Nicodemus was like this despairing youth. Nicodemus thought it was too late for him to change. I have heard people say, whether honestly or not, "I'm too bad to be a Christian." How can anyone be too bad? Jesus came to seek and to save the lost. The Great Physician came to heal the sick, the terminally ill, dying men. None need despair. Remember the thief crucified along side Jesus. All he said was, "Remember me when you come into your kingdom." It was enough. It was enough. Jesus assured him that: "Today, you will be with me in paradise." Lk23v43.

    (e) The angry.
    Joseph had crawled out of the camp in fury. He wanted no more to do with God's chosen people. How could God claim to love the Jews if he sent poisonous snakes to bite them? He was angry with God. Bitter that he was among the bitten. Joseph had heard that Moses had made a bronze serpent but it would not have been necessary if God hadn't sent those snakes in the first instance. What sort of God was it that made venomous snakes? Joseph was so angry that he would rather die than have God to thank for a cure.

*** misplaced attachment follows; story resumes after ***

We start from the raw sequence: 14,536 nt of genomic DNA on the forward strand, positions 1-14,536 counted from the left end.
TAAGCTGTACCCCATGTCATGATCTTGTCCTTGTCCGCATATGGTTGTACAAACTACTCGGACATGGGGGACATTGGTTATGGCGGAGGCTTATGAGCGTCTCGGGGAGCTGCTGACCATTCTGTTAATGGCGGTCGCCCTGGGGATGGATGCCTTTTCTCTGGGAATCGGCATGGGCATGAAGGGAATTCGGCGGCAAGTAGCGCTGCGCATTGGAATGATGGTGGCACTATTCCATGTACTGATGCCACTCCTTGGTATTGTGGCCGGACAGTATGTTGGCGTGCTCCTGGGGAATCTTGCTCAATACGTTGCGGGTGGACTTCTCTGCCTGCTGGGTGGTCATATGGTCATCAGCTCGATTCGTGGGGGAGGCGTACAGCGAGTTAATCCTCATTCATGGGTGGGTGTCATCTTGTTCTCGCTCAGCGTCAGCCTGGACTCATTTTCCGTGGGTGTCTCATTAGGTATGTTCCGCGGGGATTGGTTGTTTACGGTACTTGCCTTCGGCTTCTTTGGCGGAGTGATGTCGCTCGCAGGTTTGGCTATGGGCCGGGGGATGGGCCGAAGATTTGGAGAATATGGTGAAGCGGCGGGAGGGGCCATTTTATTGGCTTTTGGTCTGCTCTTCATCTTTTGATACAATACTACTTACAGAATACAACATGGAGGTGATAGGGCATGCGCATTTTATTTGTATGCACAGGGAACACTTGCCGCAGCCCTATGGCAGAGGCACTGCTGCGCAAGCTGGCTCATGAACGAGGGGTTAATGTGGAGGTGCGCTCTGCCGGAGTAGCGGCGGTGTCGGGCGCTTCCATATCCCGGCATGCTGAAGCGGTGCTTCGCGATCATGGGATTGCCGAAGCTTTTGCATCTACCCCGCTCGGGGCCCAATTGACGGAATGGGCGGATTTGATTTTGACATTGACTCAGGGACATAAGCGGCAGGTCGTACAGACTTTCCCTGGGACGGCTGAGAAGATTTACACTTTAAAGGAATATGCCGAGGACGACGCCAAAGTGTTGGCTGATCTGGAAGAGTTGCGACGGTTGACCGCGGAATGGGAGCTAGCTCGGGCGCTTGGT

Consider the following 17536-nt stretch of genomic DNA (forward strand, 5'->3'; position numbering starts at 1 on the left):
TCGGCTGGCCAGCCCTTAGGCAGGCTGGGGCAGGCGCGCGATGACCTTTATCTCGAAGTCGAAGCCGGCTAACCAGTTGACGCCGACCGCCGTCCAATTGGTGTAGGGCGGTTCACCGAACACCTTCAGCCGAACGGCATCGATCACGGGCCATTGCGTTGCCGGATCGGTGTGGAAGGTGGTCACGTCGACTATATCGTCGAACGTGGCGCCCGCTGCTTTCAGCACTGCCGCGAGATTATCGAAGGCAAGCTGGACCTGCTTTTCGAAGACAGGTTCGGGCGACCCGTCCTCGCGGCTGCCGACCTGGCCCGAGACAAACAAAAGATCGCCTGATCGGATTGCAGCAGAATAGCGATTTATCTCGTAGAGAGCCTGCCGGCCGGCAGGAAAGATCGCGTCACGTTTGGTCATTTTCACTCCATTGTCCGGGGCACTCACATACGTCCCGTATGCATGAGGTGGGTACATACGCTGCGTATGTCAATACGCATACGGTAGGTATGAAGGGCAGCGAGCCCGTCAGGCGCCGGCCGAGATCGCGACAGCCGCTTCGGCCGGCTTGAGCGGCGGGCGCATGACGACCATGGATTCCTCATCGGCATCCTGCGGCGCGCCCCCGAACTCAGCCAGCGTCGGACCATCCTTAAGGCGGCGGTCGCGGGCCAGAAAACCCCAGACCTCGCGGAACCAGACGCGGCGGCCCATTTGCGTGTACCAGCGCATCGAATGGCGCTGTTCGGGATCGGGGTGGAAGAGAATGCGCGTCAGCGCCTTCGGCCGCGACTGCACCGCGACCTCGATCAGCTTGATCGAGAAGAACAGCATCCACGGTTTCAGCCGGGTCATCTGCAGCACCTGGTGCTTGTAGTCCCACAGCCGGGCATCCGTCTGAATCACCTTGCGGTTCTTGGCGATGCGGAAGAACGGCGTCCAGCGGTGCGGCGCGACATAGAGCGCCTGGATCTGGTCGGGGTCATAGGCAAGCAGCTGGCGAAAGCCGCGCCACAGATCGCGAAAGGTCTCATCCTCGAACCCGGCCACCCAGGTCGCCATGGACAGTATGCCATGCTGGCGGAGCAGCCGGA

Far more folk than we realise are angry with God. They reckon he has treated them badly! They turn their backs upon him. Nothing will persuade them to submit to his will. They would rather die. Die they do!

There is one antidote to sin, one elixir of life - Jesus Christ, Son of Man and Son of God. It is madness to refuse him. We shall succumb to sin's bane and be lost unless we believe on him. I long for the words of the hymn to be true for you:

            The gospel of Thy grace
            My stubborn heart has won,
            For God so loved the world,
            He gave His only Son
            That: Whosover will believe
            Shall everlasting life receive.

(E) The inevitable judgment.